25
Oct

Duplication 14q32, leukemia and myelodysplastic syndrome

Chromosome 14

Chromosome 14 ideogram

Familial myeloid malignancy syndrome associated with the duplication of chromosome 14q32.

Myeloid neoplasms refer to conditions involving abnormal growth and function of white blood cells. About 10% of patients with myeloid neoplasms are thought to have a genetic predisposition to myelodysplastic syndrome (MDS) or acute myeloid leukemia (AML).

A recent study described a West Indian family with a unique form of myeloid neoplasm. Each of family members with the myeloid neoplasm also had inherited 14q32 duplication – or a duplication of a region within the long arm of chromosome 14. This duplication region included five genes: TCL1A , GSKIP , ATG2B , BDKRB1 , and BDKRB2 . The authors believed that duplication of the ATG2B and GSKIP genes specifically causes of the myeloid malignancies.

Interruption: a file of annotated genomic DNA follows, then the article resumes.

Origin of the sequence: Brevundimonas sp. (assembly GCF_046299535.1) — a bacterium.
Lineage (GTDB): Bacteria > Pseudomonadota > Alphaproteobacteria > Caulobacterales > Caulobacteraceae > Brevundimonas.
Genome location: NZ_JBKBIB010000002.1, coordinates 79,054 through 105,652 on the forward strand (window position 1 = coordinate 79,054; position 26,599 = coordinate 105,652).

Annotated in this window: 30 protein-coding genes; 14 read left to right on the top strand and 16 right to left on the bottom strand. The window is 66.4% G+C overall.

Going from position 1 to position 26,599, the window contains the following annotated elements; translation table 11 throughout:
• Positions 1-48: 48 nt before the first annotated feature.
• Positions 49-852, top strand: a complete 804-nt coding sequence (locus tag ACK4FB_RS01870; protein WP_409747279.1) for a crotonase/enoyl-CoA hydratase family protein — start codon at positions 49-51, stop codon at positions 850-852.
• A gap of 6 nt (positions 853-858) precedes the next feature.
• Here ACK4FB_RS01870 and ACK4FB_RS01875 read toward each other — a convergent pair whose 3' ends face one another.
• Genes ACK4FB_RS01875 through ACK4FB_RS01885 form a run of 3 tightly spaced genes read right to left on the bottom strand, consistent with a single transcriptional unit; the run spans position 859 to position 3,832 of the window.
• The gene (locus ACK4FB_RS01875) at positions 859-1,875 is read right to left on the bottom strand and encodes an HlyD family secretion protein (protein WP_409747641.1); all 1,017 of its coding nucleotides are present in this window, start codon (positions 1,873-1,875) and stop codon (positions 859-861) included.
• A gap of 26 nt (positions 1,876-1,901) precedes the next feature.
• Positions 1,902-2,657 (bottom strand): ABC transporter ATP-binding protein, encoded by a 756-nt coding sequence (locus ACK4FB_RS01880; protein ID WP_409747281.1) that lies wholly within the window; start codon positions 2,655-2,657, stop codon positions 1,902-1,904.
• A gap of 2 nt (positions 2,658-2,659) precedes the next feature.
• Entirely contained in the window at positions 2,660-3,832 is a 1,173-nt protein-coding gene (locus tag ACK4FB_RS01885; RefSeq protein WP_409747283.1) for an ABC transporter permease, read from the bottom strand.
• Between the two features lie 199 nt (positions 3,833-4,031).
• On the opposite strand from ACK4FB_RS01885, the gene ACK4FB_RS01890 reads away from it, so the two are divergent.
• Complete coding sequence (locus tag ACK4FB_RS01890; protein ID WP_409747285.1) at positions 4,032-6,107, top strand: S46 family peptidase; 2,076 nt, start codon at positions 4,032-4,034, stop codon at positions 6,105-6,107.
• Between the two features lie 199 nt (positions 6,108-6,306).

This article reports a North American family who had different forms of myeloid malignancies at least in 4 persons in 3 generations. Cytogenetic examination showed that all studied persons with myeloid malignancies had 1.8 Mb duplication of 14q32. However, the only gene duplicated both in the West Indian and North American family is TCL1A. Therefore, duplication of this gene may be a crucial factor for development of myeloid problems.

While ATG2B and GSKIP duplication may not be the cause of myeloid neoplasms, these genes may are likely involved in the process of blood cell production. Therefore, duplication of ATG2B and GSKIP likely contributes to complications in these conditions, but are not required for the conditions to occur.

Babushok, et al. “Germline duplication of ATG2B and GSKIP genes is not required for the familial myeloid malignancy syndrome associated with the duplication of chromosome 14q32”. Leukemia. 2018, in press.

Important new research publications are reviewed by CDO geneticist and advisor, Dr. Iosif Lurie, M.D., PhD and important new summaries are posted monthly.  Assistance with synopses is provided by Colleen Donnelly.  For more information on the full text of any article please contact info@chromodisorder.org

 

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